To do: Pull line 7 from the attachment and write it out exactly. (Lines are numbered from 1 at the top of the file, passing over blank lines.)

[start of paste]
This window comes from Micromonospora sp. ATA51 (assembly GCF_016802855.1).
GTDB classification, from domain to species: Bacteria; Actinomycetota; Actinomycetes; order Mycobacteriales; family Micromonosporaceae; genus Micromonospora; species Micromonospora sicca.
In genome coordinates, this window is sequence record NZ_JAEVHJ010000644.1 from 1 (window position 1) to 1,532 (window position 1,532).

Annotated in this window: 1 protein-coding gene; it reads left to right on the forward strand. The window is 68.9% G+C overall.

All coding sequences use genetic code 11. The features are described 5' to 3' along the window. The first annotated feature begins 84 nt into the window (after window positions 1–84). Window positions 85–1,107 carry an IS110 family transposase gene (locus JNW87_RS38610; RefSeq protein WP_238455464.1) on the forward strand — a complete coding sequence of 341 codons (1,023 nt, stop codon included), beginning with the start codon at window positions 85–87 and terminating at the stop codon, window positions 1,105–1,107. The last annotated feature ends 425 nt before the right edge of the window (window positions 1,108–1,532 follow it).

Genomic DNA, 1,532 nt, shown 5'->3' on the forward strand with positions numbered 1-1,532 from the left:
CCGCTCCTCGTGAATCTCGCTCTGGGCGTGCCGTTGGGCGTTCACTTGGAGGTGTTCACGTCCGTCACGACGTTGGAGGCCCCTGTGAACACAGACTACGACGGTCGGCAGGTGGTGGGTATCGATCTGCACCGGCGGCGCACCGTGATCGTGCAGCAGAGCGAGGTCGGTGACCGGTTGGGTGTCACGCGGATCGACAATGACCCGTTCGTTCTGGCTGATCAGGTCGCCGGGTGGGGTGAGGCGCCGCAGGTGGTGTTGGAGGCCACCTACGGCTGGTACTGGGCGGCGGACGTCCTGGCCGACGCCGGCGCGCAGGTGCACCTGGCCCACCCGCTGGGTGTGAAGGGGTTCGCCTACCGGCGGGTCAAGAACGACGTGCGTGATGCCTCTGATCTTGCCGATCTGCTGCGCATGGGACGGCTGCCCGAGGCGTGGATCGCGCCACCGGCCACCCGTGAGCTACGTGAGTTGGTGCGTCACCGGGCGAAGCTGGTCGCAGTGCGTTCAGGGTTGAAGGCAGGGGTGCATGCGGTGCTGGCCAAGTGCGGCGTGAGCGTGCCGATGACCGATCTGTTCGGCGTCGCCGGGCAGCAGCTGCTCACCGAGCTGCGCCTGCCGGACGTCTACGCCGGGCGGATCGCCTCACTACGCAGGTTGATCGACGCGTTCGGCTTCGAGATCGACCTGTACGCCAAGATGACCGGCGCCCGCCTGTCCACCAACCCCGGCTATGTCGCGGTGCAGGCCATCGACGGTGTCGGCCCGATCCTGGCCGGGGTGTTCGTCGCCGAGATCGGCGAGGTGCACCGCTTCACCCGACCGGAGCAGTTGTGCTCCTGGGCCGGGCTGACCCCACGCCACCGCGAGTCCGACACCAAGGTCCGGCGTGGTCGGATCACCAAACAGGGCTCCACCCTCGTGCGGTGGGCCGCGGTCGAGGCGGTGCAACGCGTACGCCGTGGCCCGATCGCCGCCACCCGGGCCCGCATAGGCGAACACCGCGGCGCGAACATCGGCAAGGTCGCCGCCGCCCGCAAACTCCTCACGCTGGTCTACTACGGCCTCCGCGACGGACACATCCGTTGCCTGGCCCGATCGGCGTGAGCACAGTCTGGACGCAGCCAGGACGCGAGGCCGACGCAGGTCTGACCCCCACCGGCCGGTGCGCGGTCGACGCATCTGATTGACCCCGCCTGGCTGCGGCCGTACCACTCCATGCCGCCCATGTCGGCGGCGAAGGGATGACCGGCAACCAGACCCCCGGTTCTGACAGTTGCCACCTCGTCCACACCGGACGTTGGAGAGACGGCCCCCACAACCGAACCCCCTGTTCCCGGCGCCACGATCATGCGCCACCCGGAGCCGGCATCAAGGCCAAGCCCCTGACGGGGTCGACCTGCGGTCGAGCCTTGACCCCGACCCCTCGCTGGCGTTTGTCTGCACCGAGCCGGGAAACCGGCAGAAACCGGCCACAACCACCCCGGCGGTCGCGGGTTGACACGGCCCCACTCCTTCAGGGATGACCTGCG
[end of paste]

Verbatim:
CCGCTCCTCGTGAATCTCGCTCTGGGCGTGCCGTTGGGCGTTCACTTGGAGGTGTTCACGTCCGTCACGACGTTGGAGGCCCCTGTGAACACAGACTACGACGGTCGGCAGGTGGTGGGTATCGATCTGCACCGGCGGCGCACCGTGATCGTGCAGCAGAGCGAGGTCGGTGACCGGTTGGGTGTCACGCGGATCGACAATGACCCGTTCGTTCTGGCTGATCAGGTCGCCGGGTGGGGTGAGGCGCCGCAGGTGGTGTTGGAGGCCACCTACGGCTGGTACTGGGCGGCGGACGTCCTGGCCGACGCCGGCGCGCAGGTGCACCTGGCCCACCCGCTGGGTGTGAAGGGGTTCGCCTACCGGCGGGTCAAGAACGACGTGCGTGATGCCTCTGATCTTGCCGATCTGCTGCGCATGGGACGGCTGCCCGAGGCGTGGATCGCGCCACCGGCCACCCGTGAGCTACGTGAGTTGGTGCGTCACCGGGCGAAGCTGGTCGCAGTGCGTTCAGGGTTGAAGGCAGGGGTGCATGCGGTGCTGGCCAAGTGCGGCGTGAGCGTGCCGATGACCGATCTGTTCGGCGTCGCCGGGCAGCAGCTGCTCACCGAGCTGCGCCTGCCGGACGTCTACGCCGGGCGGATCGCCTCACTACGCAGGTTGATCGACGCGTTCGGCTTCGAGATCGACCTGTACGCCAAGATGACCGGCGCCCGCCTGTCCACCAACCCCGGCTATGTCGCGGTGCAGGCCATCGACGGTGTCGGCCCGATCCTGGCCGGGGTGTTCGTCGCCGAGATCGGCGAGGTGCACCGCTTCACCCGACCGGAGCAGTTGTGCTCCTGGGCCGGGCTGACCCCACGCCACCGCGAGTCCGACACCAAGGTCCGGCGTGGTCGGATCACCAAACAGGGCTCCACCCTCGTGCGGTGGGCCGCGGTCGAGGCGGTGCAACGCGTACGCCGTGGCCCGATCGCCGCCACCCGGGCCCGCATAGGCGAACACCGCGGCGCGAACATCGGCAAGGTCGCCGCCGCCCGCAAACTCCTCACGCTGGTCTACTACGGCCTCCGCGACGGACACATCCGTTGCCTGGCCCGATCGGCGTGAGCACAGTCTGGACGCAGCCAGGACGCGAGGCCGACGCAGGTCTGACCCCCACCGGCCGGTGCGCGGTCGACGCATCTGATTGACCCCGCCTGGCTGCGGCCGTACCACTCCATGCCGCCCATGTCGGCGGCGAAGGGATGACCGGCAACCAGACCCCCGGTTCTGACAGTTGCCACCTCGTCCACACCGGACGTTGGAGAGACGGCCCCCACAACCGAACCCCCTGTTCCCGGCGCCACGATCATGCGCCACCCGGAGCCGGCATCAAGGCCAAGCCCCTGACGGGGTCGACCTGCGGTCGAGCCTTGACCCCGACCCCTCGCTGGCGTTTGTCTGCACCGAGCCGGGAAACCGGCAGAAACCGGCCACAACCACCCCGGCGGTCGCGGGTTGACACGGCCCCACTCCTTCAGGGATGACCTGCG